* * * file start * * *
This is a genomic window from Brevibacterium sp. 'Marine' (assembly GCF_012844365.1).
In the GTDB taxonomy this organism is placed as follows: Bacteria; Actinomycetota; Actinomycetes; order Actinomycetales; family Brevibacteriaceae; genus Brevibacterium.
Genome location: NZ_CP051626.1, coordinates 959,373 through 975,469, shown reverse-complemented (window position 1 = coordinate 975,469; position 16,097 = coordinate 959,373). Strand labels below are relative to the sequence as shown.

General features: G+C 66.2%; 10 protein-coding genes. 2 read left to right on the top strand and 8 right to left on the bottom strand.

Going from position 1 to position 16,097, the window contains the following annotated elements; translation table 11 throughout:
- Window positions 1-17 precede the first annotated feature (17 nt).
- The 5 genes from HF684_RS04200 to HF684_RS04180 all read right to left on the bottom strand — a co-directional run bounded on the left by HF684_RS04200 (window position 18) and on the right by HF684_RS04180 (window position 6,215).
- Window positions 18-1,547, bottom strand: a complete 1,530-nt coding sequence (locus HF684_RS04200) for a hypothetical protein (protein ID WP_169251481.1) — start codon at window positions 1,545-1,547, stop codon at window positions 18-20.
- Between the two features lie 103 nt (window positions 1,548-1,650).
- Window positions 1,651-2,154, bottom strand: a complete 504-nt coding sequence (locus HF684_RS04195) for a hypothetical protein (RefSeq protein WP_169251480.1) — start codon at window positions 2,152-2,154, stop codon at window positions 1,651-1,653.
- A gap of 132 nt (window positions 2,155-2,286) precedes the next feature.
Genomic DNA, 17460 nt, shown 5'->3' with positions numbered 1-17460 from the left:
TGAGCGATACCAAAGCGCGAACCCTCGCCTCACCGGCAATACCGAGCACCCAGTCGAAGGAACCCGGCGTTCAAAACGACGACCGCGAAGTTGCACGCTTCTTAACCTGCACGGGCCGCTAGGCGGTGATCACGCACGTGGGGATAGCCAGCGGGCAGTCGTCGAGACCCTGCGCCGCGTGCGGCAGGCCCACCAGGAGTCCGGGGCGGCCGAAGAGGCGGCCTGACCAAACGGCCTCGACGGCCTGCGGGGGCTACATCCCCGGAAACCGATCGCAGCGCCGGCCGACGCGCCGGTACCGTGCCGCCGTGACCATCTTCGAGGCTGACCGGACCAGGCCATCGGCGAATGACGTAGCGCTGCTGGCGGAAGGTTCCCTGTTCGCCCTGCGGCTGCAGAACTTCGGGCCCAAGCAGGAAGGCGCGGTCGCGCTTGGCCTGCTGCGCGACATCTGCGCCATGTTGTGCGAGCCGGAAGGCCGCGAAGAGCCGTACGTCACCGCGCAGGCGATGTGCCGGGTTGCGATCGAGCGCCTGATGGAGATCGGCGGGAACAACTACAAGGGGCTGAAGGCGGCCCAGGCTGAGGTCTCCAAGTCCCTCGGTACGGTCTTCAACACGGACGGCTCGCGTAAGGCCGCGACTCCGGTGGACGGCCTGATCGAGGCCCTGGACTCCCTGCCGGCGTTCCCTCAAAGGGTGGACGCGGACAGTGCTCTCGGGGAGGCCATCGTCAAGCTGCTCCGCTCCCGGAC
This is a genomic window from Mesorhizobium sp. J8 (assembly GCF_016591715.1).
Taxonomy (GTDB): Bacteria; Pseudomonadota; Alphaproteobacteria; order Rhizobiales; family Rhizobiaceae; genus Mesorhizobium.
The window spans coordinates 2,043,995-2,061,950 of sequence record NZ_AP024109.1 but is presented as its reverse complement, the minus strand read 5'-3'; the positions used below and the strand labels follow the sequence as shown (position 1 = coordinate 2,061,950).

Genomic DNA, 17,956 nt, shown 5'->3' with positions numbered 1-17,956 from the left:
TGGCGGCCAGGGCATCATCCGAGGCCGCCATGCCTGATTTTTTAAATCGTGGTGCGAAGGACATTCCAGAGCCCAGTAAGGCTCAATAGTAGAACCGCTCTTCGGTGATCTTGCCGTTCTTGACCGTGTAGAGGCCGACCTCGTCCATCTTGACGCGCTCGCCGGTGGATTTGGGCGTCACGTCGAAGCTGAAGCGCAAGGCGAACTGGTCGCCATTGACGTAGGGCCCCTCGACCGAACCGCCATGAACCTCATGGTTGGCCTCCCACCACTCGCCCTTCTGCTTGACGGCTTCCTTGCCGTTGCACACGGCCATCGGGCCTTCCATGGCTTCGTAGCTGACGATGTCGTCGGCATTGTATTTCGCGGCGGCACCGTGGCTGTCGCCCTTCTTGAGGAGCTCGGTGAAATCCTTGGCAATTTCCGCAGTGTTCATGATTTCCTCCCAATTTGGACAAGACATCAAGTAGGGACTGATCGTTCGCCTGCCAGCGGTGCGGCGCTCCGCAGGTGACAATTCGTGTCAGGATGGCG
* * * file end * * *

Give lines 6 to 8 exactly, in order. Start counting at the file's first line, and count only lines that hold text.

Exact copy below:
- Window positions 1-17 precede the first annotated feature (17 nt).
- The 5 genes from HF684_RS04200 to HF684_RS04180 all read right to left on the bottom strand — a co-directional run bounded on the left by HF684_RS04200 (window position 18) and on the right by HF684_RS04180 (window position 6,215).
- Window positions 18-1,547, bottom strand: a complete 1,530-nt coding sequence (locus HF684_RS04200) for a hypothetical protein (protein ID WP_169251481.1) — start codon at window positions 1,545-1,547, stop codon at window positions 18-20.